Walmart will be very busy soon explaining why their new store and the expansion on SE 82nd will be the best things to happen to the Rose City since Bill Walton played with two good ankles. A lot of what they say cannot be argued; they are making changes for the better (of course, their starting point was so low, improvements were pretty easy to come by). But this is also true: they are a massive corporation that is able to make massive profits only by cutting the up-front costs: low labor costs, low staffing costs, low benefits. I am simply and fundamentally opposed to the corporate enterprise. I believe they have caused far more harm than good, and their ability to avoid the costs of business that they dump on manufacturers, employees and communities is not an enterprise we want to consort with. We can do better than that in Portland. We do not have to one of those desperate cities that prostrate themselves before the benevolent corporation promising us wonderful economic benefits but, inevitably, dumping their costs of doing business back on the community.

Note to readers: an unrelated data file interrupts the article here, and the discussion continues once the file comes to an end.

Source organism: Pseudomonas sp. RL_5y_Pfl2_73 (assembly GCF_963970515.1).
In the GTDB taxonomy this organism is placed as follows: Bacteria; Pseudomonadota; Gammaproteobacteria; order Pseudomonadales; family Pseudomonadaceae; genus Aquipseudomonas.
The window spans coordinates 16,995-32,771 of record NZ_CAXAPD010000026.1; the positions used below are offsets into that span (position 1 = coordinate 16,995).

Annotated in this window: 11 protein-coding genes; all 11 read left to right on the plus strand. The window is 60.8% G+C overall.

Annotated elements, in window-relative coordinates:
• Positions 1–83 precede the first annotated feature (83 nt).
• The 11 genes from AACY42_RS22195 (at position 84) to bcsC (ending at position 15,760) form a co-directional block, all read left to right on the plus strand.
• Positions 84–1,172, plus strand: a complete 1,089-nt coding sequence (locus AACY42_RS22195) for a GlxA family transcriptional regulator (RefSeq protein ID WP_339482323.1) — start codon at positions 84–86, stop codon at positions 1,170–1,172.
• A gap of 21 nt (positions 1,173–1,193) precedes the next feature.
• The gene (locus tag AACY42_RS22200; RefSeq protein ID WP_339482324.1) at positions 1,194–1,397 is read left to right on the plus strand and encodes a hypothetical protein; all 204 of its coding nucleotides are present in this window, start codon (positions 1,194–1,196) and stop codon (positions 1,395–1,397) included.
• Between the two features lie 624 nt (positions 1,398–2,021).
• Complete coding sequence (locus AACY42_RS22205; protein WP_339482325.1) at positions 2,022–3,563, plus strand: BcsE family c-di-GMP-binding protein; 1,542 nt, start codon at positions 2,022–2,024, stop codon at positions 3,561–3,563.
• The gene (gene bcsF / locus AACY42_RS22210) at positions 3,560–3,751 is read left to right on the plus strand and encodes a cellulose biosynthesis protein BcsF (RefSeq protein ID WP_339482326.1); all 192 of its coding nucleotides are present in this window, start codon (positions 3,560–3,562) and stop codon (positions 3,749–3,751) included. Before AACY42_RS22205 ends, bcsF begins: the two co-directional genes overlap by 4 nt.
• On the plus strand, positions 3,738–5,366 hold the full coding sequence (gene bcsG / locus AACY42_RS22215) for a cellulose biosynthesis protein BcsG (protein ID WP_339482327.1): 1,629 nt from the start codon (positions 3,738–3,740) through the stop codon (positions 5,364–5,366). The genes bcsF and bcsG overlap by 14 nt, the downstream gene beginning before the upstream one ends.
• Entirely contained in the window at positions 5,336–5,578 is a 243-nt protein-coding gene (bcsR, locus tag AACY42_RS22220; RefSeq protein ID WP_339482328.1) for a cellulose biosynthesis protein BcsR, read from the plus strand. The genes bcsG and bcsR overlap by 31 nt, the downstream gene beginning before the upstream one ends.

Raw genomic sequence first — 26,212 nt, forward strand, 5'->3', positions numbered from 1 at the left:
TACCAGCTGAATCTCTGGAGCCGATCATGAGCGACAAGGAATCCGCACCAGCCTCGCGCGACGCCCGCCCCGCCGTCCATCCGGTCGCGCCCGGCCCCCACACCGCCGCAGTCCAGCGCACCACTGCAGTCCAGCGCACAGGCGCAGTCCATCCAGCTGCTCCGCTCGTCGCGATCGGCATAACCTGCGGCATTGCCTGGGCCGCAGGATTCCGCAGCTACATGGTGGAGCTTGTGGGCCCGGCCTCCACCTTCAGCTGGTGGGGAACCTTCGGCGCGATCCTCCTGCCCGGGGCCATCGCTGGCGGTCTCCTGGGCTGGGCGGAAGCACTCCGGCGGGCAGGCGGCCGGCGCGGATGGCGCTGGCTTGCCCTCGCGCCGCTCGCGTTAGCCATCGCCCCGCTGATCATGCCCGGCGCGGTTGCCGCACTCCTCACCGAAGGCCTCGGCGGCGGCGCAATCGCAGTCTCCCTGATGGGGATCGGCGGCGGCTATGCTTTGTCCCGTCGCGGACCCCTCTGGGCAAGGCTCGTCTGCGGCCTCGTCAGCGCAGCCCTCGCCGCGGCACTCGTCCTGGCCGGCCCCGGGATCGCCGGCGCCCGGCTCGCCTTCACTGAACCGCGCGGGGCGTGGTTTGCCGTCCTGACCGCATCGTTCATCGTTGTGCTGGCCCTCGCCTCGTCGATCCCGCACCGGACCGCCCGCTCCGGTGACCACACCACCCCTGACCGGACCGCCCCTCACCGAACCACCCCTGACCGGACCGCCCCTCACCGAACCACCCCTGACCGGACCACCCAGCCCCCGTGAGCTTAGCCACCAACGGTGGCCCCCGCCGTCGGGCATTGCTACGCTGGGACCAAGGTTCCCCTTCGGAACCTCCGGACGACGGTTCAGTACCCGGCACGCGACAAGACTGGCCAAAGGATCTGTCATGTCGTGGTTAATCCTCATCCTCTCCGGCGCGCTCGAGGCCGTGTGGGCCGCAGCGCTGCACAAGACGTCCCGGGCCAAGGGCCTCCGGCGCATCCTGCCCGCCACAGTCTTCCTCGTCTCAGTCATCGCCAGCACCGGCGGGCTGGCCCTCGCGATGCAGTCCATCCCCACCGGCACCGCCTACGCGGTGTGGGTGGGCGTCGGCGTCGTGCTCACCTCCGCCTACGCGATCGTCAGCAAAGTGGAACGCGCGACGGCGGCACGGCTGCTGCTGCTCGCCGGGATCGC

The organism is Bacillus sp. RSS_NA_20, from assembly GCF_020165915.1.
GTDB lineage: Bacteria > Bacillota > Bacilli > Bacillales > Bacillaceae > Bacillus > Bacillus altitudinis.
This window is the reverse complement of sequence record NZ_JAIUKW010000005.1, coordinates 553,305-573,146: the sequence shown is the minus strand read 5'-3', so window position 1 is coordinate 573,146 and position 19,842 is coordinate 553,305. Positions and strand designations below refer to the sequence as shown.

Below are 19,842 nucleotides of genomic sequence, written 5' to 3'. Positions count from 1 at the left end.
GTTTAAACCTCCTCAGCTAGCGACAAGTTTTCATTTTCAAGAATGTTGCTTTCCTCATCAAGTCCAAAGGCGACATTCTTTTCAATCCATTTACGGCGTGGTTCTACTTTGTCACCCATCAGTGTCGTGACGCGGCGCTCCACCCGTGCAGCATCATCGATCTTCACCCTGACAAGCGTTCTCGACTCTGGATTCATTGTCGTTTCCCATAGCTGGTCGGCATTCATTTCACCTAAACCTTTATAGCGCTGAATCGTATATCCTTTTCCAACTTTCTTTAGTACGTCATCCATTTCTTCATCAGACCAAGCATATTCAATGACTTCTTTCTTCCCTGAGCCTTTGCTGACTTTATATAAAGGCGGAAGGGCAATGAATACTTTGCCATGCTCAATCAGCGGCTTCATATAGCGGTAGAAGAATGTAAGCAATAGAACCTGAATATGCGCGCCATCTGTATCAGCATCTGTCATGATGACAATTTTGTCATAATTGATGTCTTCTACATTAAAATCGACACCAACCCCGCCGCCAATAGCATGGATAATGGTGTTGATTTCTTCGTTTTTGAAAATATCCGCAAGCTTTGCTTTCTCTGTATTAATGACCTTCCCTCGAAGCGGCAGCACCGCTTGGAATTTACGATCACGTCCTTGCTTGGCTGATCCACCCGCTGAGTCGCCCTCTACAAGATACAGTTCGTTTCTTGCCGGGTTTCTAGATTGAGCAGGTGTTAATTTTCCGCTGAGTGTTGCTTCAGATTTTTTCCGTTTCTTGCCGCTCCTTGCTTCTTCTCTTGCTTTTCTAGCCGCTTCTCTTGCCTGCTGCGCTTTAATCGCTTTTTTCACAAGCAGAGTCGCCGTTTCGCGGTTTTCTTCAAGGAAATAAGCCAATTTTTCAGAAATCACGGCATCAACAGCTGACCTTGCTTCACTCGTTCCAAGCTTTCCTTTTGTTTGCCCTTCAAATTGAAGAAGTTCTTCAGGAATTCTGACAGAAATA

Anyway, now I know why a high-level PR flak would want spend two hours talking with a pissant blogger. It didn't work then, it won't work now. Walmart is not evil; it's just not a good thing. Cheap crap made at low wages and sold at low wages while undermining local businesses is not a way to create quality communities. Many will want the cheap crap, but I hope Mayor Sam Adams and the City Council will resist. I know I will.

Because we can do better than that.

  • Ross Day (unverified)


    That logo you have is absolutely hilarious.

    Merry Christmas


  • Capitol Staffer (unverified)

    So "cheap" goods caused the credit crisis? Interesting take TA but I am not buying that at any store or from you. Sorry.

    I do love to see communities fight Wal-Mart as the devil and then complain that can't find a parking spot when the place opens. The dichotomy is priceless!!

  • Bill (unverified)

    Strange timing to pick that location. Lots of empty big box chains already on Hayden Island, but maybe making real company improvements still consists of improved marketing and store design instead of retrofitting into old houses. Pretty blatant political move if you ask me.